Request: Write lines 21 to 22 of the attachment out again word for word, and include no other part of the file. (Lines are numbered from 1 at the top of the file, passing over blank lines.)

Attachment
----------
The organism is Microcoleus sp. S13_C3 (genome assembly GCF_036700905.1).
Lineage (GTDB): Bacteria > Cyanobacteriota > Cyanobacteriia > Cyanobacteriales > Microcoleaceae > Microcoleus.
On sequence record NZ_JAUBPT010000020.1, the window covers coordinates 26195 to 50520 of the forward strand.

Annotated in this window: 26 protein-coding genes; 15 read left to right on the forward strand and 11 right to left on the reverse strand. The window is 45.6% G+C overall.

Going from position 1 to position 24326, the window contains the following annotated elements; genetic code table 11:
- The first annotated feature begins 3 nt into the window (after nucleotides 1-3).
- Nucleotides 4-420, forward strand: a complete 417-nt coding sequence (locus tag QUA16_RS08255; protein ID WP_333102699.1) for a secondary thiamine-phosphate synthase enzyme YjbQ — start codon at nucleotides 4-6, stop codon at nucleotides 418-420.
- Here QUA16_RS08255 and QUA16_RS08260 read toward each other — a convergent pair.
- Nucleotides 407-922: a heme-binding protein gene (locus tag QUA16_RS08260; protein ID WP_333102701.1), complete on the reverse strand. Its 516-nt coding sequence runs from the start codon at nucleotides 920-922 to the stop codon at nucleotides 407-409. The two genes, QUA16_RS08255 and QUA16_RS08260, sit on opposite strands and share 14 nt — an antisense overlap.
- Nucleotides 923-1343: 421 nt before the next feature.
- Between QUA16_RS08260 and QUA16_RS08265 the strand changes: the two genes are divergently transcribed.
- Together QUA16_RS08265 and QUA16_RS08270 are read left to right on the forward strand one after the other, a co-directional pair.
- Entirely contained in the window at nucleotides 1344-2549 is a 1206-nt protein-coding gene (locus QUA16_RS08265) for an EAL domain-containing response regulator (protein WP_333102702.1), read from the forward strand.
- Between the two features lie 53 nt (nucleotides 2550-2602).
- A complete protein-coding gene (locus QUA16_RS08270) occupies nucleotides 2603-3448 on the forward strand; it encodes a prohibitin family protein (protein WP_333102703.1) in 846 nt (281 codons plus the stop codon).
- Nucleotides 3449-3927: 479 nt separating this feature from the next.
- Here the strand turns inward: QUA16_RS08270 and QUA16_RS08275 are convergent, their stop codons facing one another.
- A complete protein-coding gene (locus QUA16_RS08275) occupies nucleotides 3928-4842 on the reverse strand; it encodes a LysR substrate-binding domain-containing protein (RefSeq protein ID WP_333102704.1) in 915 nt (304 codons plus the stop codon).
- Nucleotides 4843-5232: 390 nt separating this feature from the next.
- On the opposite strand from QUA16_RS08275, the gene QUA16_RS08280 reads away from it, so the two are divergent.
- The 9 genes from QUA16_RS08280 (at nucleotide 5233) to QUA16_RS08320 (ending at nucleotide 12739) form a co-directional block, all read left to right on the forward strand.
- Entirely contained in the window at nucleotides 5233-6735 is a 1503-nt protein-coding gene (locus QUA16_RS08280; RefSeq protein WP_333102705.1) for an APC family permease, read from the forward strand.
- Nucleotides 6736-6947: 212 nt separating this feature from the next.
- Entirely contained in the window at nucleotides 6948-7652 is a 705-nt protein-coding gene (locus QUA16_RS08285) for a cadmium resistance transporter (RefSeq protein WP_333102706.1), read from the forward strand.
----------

- The 9 genes from QUA16_RS08280 (at nucleotide 5233) to QUA16_RS08320 (ending at nucleotide 12739) form a co-directional block, all read left to right on the forward strand.
- Entirely contained in the window at nucleotides 5233-6735 is a 1503-nt protein-coding gene (locus QUA16_RS08280; RefSeq protein WP_333102705.1) for an APC family permease, read from the forward strand.